People become screenwriters because it is their passion to create compelling films; to do that, they have to get hired (this includes people who bring complete ideas or scripts to the studio). And once they get hired, they want their vision to be realized on-screen – in other words, they want the movie to be made. This makes it very difficult to resist the pressure to write more for less compensation. In my view, as the WGAE grapples with the new realities of the film industry, we need to think about how to address this underlying dynamic. How do we protect members from the pressure to work for free in order to get hired to work for pay, and in order to get their movies made?
It is against Writers Guild rules to write without getting paid – no free writing to get hired, no free rewriting. But I am not sure a successful strategy can be based solely on requiring individual members to risk that they will not get hired, or will not have their work produced. In 2012, we hope to generate a robust conversation among screenwriters to develop better strategies. Our project is to identify other methods of ensuring that people who have devoted themselves to the craft of film-writing can be rewarded for their work and can earn a decent living. Perhaps there is a way to insist that the studios increase development funding, or make resources available for smaller films, or provide steadier employment for more writers. We shall see what some creative thinking can produce.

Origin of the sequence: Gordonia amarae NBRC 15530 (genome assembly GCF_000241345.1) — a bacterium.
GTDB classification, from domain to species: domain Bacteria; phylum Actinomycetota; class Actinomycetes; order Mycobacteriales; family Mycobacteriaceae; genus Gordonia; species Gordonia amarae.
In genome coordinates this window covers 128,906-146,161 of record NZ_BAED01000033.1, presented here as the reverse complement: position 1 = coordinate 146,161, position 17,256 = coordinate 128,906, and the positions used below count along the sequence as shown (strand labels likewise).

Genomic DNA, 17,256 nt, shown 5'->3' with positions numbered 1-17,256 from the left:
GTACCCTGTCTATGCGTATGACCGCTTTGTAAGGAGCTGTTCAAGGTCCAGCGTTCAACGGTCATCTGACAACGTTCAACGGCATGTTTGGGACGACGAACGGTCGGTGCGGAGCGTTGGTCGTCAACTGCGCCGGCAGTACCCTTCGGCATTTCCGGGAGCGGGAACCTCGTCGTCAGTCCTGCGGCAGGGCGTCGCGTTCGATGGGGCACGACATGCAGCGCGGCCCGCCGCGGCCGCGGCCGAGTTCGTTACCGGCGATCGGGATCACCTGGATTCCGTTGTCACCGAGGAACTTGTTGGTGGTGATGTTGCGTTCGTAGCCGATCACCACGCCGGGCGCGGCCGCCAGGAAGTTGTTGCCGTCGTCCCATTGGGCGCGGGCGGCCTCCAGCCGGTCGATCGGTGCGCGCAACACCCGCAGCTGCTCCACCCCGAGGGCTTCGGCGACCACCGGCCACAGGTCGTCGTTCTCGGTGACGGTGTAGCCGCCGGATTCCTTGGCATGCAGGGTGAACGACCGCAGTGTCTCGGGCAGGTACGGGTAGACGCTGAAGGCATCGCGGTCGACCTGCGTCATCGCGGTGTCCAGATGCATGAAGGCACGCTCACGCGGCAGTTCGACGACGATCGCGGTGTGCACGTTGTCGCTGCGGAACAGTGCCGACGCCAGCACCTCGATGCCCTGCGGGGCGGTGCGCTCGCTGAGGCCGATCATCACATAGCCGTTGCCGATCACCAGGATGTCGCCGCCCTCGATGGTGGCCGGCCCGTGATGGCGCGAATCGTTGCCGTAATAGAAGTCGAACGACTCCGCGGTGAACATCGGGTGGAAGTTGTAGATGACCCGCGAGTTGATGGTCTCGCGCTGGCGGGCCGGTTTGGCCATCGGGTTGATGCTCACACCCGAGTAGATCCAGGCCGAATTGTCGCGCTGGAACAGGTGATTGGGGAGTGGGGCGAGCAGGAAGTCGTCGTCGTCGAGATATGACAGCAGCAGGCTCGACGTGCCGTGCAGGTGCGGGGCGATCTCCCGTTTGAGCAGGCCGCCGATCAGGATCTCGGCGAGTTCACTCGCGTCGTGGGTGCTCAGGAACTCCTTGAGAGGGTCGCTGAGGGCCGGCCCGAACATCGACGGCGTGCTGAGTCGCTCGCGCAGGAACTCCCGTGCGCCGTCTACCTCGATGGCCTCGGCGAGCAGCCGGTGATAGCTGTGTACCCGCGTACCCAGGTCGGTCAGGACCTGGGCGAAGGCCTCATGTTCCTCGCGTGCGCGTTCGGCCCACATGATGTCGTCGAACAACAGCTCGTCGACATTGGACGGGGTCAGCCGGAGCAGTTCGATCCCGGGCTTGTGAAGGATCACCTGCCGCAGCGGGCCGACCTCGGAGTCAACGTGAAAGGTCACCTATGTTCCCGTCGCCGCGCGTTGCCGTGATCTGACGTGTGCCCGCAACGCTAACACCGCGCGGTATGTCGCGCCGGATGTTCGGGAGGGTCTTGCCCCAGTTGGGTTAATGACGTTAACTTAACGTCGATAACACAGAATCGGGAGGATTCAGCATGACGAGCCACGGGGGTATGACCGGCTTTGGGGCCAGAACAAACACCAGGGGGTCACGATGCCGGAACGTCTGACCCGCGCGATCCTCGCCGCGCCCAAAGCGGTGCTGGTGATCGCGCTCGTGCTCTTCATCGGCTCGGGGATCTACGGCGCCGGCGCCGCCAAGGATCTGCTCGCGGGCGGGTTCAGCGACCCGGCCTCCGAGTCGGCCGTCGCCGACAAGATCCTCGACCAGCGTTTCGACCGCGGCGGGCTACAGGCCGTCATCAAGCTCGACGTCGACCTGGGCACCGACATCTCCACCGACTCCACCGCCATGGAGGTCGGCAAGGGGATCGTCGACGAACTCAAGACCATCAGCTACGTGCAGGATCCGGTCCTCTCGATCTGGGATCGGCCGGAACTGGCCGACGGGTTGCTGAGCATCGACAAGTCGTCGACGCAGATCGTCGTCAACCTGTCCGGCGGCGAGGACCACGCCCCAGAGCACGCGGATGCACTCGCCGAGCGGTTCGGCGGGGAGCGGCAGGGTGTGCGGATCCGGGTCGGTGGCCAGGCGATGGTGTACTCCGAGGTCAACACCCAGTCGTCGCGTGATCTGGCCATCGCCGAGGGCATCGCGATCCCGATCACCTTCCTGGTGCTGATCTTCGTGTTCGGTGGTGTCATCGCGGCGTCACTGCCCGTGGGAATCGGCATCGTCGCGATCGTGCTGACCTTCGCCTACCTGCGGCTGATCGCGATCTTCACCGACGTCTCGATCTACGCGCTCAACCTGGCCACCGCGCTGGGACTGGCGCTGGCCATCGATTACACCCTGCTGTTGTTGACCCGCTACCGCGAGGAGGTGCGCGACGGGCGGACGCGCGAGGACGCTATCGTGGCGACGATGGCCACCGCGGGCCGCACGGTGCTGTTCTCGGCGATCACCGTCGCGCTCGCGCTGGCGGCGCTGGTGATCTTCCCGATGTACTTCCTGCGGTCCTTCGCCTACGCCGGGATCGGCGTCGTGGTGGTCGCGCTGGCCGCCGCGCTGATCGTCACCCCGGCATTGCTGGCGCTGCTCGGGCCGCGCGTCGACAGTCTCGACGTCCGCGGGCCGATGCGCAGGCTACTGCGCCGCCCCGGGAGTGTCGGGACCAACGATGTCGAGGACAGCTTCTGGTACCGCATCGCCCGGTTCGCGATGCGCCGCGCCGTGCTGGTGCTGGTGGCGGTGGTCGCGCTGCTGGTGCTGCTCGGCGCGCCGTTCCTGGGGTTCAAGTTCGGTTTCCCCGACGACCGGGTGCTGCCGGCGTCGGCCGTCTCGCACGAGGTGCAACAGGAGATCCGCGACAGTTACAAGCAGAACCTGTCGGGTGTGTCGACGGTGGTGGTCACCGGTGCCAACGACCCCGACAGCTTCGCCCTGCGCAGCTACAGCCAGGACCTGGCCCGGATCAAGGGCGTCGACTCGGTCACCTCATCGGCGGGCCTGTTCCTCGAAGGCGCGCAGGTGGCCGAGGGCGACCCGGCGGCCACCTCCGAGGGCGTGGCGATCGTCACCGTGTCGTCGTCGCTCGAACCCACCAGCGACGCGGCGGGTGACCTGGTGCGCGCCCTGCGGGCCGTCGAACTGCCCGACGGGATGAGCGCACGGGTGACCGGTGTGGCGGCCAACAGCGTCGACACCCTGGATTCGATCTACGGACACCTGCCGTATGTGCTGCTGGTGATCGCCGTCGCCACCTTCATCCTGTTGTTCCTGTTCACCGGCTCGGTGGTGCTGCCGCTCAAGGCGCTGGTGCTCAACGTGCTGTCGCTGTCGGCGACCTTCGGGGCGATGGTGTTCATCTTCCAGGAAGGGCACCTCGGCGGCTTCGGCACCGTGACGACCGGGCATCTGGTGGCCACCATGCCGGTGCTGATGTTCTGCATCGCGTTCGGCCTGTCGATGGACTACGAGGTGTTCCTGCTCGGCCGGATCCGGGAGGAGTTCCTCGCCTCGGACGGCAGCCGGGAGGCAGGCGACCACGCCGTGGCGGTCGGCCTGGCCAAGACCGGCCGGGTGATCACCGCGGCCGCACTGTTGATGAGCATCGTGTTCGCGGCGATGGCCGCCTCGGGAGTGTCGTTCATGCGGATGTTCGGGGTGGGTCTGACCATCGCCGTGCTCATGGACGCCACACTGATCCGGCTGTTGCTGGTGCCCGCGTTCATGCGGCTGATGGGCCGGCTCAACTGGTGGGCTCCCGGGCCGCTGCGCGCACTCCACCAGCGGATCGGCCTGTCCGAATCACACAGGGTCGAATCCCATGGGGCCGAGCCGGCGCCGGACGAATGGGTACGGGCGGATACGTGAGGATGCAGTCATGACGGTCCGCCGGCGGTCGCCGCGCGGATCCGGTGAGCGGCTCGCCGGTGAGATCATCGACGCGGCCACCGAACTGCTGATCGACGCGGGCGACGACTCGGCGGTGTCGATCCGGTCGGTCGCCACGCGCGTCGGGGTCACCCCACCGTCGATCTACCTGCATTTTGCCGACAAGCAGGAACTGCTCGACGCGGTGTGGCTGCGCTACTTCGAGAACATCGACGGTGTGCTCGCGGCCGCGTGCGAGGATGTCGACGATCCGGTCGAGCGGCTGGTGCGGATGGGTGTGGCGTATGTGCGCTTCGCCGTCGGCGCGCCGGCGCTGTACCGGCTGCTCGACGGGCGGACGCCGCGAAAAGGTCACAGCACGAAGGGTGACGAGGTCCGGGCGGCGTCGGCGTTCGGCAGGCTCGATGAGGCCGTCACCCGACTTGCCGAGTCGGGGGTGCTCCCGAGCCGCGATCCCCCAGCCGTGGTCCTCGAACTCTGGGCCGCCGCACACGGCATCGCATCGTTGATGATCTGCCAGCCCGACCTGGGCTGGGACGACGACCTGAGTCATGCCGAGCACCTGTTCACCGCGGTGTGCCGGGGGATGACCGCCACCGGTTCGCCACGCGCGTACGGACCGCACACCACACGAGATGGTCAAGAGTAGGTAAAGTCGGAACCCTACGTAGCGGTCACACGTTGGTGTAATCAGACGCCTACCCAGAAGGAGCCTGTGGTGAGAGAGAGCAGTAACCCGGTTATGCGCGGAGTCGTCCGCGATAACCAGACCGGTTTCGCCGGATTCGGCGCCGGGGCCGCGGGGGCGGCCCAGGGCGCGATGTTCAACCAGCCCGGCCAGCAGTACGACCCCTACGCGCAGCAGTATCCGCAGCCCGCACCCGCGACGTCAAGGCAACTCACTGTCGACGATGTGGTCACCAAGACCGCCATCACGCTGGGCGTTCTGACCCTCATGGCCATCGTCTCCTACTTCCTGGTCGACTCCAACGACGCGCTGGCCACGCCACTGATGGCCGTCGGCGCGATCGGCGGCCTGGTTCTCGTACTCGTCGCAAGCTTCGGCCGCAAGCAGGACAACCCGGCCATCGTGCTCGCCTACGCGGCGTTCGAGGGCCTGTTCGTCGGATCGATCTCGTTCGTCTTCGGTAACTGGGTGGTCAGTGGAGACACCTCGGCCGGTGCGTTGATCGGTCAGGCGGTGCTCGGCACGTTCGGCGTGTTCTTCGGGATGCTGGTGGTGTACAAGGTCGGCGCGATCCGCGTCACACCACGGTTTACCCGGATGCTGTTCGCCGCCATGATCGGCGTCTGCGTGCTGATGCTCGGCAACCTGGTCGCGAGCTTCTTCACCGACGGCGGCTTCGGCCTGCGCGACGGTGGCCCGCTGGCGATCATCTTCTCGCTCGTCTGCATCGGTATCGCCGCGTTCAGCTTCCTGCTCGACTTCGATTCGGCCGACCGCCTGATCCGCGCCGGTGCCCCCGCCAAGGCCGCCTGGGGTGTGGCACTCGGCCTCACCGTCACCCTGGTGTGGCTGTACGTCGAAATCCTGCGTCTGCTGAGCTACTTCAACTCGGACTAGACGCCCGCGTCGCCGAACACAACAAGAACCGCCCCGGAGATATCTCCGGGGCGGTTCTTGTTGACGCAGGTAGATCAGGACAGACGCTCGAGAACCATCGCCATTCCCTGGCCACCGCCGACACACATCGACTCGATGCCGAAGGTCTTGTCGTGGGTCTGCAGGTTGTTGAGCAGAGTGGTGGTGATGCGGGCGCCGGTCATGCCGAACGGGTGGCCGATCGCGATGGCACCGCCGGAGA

Good news from Washington—the federal agency charged with enforcing labor law—the National Labor Relations Board [NLRB] – has proposed modifying its rules to close the loopholes that employers use to delay and discourage employees seeking union representation. American Rights at Work explains that “by cutting back on needless bureaucracy and discouraging costly, frivolous litigation, the proposed rule modernizes the union election process. In so doing, the rule would improve stability and reduce conflict in the workplace.” If the rules are made final, this will be the most significant positive change at the NLRB in decades.That’s why the Guild quickly mobilized our members to sign on to a group petition in support of the rules change. Our friends at the Service Employees International Union coordinated a mass petition drop-off, hand delivering our signatures along with those it collected. SEIU’s Richard Negri blogged: “When I told NLRB Executive Secretary Lester A. Heltzer that he was holding a letter signed by more than 15,000 workers and worker activists who support the proposed rule change, he was impressed, saying the action was ‘definitely a first.’”
Many of the Guild members who signed our petition wrote comments explaining why this issue is so important to them. WGAE member Brad Desch wrote “at a time when working people are having such a hard time making ends meets and living decently, this protection is more important than ever.” Council Member Ted Schreiber explained “the freedom to organize IS freedom of speech.” Hillary Martin wrote “I never got rich working as a Union member. But I saw my non-union colleagues working 7-day weeks and in constant fear of losing their jobs.”
The petition delivery coincided with two days of hearings on the rule change in which labor groups, employees struggling to join unions, respected academics and economists faced off against high priced union-busting law firms who make a living by blocking people from joining unions. The AFL-CIO’s live coverage of the hearings is still online.